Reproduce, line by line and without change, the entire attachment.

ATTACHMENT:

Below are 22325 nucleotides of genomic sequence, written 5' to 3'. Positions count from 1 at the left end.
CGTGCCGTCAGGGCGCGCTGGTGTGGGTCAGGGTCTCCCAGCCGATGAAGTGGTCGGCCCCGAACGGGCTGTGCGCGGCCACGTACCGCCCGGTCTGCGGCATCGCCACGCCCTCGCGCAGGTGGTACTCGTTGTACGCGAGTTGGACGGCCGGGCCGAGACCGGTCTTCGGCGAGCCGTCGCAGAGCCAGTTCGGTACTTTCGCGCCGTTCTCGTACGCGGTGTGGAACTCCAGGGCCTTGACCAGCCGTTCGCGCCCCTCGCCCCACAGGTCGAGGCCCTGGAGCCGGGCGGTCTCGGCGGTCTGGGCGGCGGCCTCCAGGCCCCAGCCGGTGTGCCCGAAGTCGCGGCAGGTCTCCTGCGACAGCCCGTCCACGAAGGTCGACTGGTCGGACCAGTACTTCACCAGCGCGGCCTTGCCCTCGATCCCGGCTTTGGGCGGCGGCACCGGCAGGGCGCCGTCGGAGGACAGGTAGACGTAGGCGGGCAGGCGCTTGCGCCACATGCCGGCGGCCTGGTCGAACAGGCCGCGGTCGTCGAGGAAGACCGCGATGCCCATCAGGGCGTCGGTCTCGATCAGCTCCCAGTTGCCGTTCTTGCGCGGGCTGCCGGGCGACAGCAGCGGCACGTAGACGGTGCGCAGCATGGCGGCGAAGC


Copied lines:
Below are 22325 nucleotides of genomic sequence, written 5' to 3'. Positions count from 1 at the left end.
CGTGCCGTCAGGGCGCGCTGGTGTGGGTCAGGGTCTCCCAGCCGATGAAGTGGTCGGCCCCGAACGGGCTGTGCGCGGCCACGTACCGCCCGGTCTGCGGCATCGCCACGCCCTCGCGCAGGTGGTACTCGTTGTACGCGAGTTGGACGGCCGGGCCGAGACCGGTCTTCGGCGAGCCGTCGCAGAGCCAGTTCGGTACTTTCGCGCCGTTCTCGTACGCGGTGTGGAACTCCAGGGCCTTGACCAGCCGTTCGCGCCCCTCGCCCCACAGGTCGAGGCCCTGGAGCCGGGCGGTCTCGGCGGTCTGGGCGGCGGCCTCCAGGCCCCAGCCGGTGTGCCCGAAGTCGCGGCAGGTCTCCTGCGACAGCCCGTCCACGAAGGTCGACTGGTCGGACCAGTACTTCACCAGCGCGGCCTTGCCCTCGATCCCGGCTTTGGGCGGCGGCACCGGCAGGGCGCCGTCGGAGGACAGGTAGACGTAGGCGGGCAGGCGCTTGCGCCACATGCCGGCGGCCTGGTCGAACAGGCCGCGGTCGTCGAGGAAGACCGCGATGCCCATCAGGGCGTCGGTCTCGATCAGCTCCCAGTTGCCGTTCTTGCGCGGGCTGCCGGGCGACAGCAGCGGCACGTAGACGGTGCGCAGCATGGCGGCGAAGC